George Gibbs Center for Economic Prosperity

Orlando Sen⁠t⁠⁠i⁠nel: S⁠t⁠a⁠t⁠ehood Issue Adds In⁠t⁠ens⁠i⁠⁠t⁠y ⁠t⁠o Puer⁠t⁠o R⁠i⁠cans’ Vo⁠t⁠e

By: Guest Author / 2022

Former U.S. Rep. Ileana Ros-Lehtinen
November 5, 2022

When you work in politics, you find out really early that the most important question you have to answer is what is a person’s “voting intensity” issue? You don’t get elected to Congress, or stay there very long, if you don’t figure it out.

Floridians who have moved from Puerto Rico — American citizens who have the full right to vote in Florida — are no different. These 1.1 million potential voters have overwhelmingly moved to Central Florida, in the area known as the I-4 corridor, between Tampa and Orlando. Speaking to the voting intensity issue of these voters is increasingly the key to winning statewide, especially for Republicans.

That voting intensity issue is statehood for Puerto Rico, or at least a fair hearing for statehood.

A new study by Florida’s James Madison Institute tells us without a doubt and using hard data that the voting intensity issue for the 1.1 million Central Floridians of Puerto Rican descent is openness to Puerto Rican statehood. Two-thirds to three-fourths of these voters favor statehood for Puerto Rico, according to recent polls. This is the second election-eve edition of this study by JMI, which has compiled a treasure trove of Florida Puerto Rican voter data going back over a decade.

Florida’s voters of Puerto Rican descent have all the same general issue intensities this year as anyone else — inflation, the cost of groceries and gasoline, the border, and crime. But what makes them stand out is a passionate issue uniquely their own — wanting to see their ancestral homeland of Puerto Rico become a state.

This is not just another preference, but a voting intensity. Eighty-five percent of these Floridians found the issue of Puerto Rican statehood to be “extremely” or “very” important. The status issue ranked much higher than other issues in order of importance to these voters. Seventy-one percent are more likely to vote for a candidate (of either political party) who is open to Puerto Rican statehood.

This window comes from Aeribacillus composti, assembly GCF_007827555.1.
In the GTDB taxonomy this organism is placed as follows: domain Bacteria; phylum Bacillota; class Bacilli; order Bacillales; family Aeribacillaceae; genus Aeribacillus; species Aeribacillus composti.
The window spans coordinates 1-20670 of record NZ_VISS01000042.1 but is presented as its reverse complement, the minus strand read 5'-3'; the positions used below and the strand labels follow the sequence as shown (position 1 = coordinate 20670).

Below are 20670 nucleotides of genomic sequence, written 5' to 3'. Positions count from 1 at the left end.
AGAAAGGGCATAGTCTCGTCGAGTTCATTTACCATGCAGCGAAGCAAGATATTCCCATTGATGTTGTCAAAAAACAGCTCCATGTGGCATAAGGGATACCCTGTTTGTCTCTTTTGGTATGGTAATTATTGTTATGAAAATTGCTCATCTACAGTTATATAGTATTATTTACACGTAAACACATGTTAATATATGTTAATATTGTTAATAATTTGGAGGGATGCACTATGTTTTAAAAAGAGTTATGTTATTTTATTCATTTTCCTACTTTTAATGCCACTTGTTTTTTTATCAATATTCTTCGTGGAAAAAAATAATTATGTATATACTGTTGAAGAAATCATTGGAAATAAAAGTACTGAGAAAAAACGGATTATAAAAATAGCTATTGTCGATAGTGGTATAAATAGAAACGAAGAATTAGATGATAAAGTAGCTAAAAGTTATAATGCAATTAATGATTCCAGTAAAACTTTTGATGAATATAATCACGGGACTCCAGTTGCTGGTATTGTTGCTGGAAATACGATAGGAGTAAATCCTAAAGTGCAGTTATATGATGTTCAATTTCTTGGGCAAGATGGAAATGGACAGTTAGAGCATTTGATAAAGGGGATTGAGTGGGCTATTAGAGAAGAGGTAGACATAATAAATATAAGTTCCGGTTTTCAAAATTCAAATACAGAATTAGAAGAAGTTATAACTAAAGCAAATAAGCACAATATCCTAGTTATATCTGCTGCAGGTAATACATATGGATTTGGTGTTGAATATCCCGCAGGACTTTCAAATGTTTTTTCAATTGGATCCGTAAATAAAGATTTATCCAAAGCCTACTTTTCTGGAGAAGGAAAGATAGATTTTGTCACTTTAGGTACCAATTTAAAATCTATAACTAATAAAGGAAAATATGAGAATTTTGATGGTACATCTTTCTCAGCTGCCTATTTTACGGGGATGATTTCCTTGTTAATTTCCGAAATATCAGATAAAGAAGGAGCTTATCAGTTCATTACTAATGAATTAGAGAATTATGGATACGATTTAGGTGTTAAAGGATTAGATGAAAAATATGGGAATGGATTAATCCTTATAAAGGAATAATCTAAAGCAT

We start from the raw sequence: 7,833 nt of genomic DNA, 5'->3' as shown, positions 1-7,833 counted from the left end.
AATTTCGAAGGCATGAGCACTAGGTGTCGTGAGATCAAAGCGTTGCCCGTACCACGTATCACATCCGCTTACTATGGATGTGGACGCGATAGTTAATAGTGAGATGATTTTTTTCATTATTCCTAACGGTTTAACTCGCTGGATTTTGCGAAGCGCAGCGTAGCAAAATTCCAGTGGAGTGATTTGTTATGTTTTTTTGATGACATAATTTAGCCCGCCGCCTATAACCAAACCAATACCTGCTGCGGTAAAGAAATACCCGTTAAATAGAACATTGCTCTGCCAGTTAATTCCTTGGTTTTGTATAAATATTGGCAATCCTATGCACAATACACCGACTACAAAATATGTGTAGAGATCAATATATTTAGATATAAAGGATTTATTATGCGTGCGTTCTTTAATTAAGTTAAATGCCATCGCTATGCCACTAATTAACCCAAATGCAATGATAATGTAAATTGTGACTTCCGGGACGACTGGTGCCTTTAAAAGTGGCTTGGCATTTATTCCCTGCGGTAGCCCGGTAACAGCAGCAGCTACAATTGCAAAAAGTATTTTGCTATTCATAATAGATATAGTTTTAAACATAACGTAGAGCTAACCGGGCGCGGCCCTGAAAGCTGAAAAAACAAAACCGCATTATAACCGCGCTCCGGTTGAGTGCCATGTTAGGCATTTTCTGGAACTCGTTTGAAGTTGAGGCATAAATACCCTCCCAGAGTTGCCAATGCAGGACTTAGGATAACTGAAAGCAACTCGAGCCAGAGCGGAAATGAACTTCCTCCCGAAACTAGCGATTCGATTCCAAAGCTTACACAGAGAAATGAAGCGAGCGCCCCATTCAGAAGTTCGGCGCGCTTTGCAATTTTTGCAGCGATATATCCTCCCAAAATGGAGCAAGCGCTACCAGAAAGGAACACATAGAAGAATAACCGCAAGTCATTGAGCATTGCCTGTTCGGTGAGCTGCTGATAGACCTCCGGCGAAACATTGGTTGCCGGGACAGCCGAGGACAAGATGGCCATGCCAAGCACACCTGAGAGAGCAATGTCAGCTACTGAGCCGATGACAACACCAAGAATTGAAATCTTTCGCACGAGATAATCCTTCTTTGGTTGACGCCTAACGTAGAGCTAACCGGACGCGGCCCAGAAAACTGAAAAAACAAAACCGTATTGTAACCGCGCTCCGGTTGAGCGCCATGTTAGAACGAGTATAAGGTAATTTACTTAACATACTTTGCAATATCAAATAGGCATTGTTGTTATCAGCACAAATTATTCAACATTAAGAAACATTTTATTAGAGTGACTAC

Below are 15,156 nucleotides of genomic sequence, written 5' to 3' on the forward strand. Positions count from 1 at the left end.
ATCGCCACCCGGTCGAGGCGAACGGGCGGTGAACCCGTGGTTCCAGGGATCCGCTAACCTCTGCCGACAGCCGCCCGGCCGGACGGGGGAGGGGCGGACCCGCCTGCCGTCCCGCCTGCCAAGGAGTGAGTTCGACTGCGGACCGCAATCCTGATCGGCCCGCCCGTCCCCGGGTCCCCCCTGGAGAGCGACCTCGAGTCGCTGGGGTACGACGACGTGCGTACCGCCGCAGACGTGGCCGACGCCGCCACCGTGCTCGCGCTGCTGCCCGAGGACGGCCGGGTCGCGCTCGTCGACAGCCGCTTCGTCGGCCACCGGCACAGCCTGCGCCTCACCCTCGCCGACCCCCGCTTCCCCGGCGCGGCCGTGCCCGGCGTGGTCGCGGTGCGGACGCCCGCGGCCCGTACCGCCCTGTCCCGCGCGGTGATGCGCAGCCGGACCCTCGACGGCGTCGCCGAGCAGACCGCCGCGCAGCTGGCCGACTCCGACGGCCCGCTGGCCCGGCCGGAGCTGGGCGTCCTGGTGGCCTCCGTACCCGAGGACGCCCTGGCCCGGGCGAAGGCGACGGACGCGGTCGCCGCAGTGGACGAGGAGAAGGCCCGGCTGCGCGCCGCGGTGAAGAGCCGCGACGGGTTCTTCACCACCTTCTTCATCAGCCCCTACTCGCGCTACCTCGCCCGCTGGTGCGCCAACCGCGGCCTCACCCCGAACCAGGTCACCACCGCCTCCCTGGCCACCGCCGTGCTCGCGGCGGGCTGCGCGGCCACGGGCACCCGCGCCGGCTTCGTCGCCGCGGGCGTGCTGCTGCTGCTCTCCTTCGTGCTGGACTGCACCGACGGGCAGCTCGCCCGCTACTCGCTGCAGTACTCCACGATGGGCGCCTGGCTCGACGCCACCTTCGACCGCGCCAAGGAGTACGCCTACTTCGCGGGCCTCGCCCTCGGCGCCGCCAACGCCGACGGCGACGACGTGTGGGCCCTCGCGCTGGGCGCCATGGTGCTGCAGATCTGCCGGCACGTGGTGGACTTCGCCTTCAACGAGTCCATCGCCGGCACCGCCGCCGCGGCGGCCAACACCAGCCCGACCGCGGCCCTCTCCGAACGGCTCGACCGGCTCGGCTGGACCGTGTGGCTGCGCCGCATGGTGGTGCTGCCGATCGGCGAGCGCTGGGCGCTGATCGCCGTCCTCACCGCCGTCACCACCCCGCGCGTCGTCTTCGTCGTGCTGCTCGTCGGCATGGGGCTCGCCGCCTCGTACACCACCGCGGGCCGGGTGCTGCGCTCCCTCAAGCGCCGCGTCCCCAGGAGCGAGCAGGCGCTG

My party, the Republican Party, cannot win Florida without winning Central Florida. And we can no longer win Central Florida without carrying a high enough percentage of this Puerto Rican “diaspora” vote. Central Florida has been decisive for every Republican presidential candidate since 1992. In every election where the Republican presidential candidate wins 50 percent or more of a dozen key Central Florida counties, he wins the state and almost always the White House. When the GOP candidate for president fails to do so, he loses Florida and invariably also the White House.

As Central Florida goes, so goes the road to the White House.

We’ve also seen the importance of Central Florida and its Puerto Rican diaspora population in recent Florida statewide elections. In 2018, then-Governor (now-Senator) Rick Scott embraced the cause of Puerto Rican statehood and quickly made up the deficit among self-identified Puerto Rican voters. While then-Sen. Bill Nelson was on the record in favor of Puerto Rican statehood, he had to temper that position given the overwhelming support he also had among those who were strongly opposed to statehood. Nelson paid the price for this in Central Florida, losing to Scott in the crucial dozen counties by a healthy margin by modern standards — two full percentage points, 51-49.

Unlike Scott, Gov. Ron DeSantis did not advocate for Puerto Rican statehood, but he has been respectful and open to the idea with those for whom it was their vote intensity issue. As a result, DeSantis carried Central Florida with 50.4 percent of the vote, just enough to win the state.

Scott did better in Central Florida in his Senate race than DeSantis did in his race for governor. It may not sound like much, but a Republican winning Central Florida 51-49 makes for a much more comfortable statewide margin than winning it only 50.4 to 49.6.

What does all this mean for Republicans in 2022, especially DeSantis and Sen. Marco Rubio? The lesson is simple — when a voter tells you this strongly what their vote intensity issue is, you listen to them if you want to get their vote.

In a way, Puerto Ricans living in the United States have already chosen statehood, so we shouldn’t be so cavalier when addressing it. I would encourage DeSantis, Rubio and their campaigns to pay attention to this pre-existing and well-worn roadmap.

Former U.S. Rep. Ileana Ros-Lehtinen of Florida, a Republican, is now a senior adviser at the law firm Akin Gump Strauss Hauer & Feld LLP.

Found in Orlando Sentinel.